Leave doors open during a storm.
No! Close all doors to the outside, as lightning can strike inside.
Unplug electrical equipment.
Yes, lightning can strike tv aerials so unplugging the aerial from a tv helps.
Don't make phone calls during a storm.
Yes, lightning can strike into a phone, but only if it is connected to exposed cables.
Mobile phones attract lightning.
No, they do not.
Lightning victims are electrified. If you touch them, you'll be electrocuted.
No! It is perfectly safe to touch a lightning victim to give them first aid.
Wearing rubber boots or shoes prevents injury by lightning.
Wrong! Surviving a lightning strike while wearing rubber footwear is just a coincidence.
Lightning statistics - On average, five people a year are killed by lightning in Britain.
- Most lightning victims are men, especially golfers and anglers because they are exposed in wide open places.
- The death rate from lightning is falling because we spend less time outside than in the past.
Lightning advice - Get inside a building or vehicle and close the doors and windows. Vehicles are safe because a lightning strike will spread over the outside and go to earth without touching the interior.
- If you are outside in an exposed area:
Do NOT shelter under a tree. Lightning can flash down the trunk, and branches can break off.
Do NOT use an umbrella with metal spokes - they conduct electricity.
Do NOT fish, swim or play golf, and do put down golf clubs.
- Avoid standing out on open areas, such as hilltops, open fields and beaches.
- Stay away from wire fences, metal pipes, rails and other metallic objects
- Get off and away from motorbikes, scooters, golf carts and bicycles.
- If you feel your hair stand on end, or hear a buzzing or clicking sound, or see pointed objects glow, get out of the area. If this is impossible, crouch down into a ball, making yourself as small as possible. Do not lie flat on the ground.
- If someone appears to be struck dead from lightning, mouth-to-mouth resuscitation is needed; if there is no pulse, cardiac massage is required. You need to be properly trained to do both.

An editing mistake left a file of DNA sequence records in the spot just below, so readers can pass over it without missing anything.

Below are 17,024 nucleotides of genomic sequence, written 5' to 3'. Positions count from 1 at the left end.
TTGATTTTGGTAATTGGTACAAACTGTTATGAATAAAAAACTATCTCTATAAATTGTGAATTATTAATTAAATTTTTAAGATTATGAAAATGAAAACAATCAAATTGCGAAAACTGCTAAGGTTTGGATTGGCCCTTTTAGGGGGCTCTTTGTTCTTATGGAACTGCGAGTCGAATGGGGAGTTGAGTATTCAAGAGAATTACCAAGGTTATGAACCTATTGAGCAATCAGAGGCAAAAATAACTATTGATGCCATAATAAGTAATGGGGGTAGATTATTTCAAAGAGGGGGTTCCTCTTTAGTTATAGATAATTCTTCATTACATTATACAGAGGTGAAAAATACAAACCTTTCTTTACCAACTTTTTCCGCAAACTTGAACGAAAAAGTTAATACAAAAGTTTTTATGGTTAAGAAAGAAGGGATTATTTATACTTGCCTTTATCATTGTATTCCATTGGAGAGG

Lightning injuries - Lightning rarely causes serious burns, unlike electrocution injuries from high-voltage equipment. Most burns are caused by sweat turning to steam, or wearing jewellery which gets hot.
- If a victim's clothes are wet they will probably avoid serious injury because the current is more likely to pass over them.
- Lightning striking inside a person is far more serious.
- Victims often report memory loss, difficulty with concentration, sleep disorders, headaches, backache, numbness, dizziness, stiffness, irritability, weakness, muscle spasms, and depression. There can also be problems with digestion, hormones and the immune system.
- The main cause of death is heart attack.
For further advice and information about lightning strikes to people:
For advice and support, contact:
Lightning Strike & Electric Shock Survivors International, PO Box 1156, Jacksonville, North Carolina 28541-1156, USA.
Email address: firstname.lastname@example.org
Website address: www.lightning-strike.org
STRUCK: Lightning shot through Avril's clipboard P; HANDS ON: Joan Bird Picture by NEVILLE WILLIAMS; SHOCKING: Kirsty's friends didn't believe she'd been hit while on the phone
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|Publication:||The Mirror (London, England)|
|Date:||Oct 4, 2001|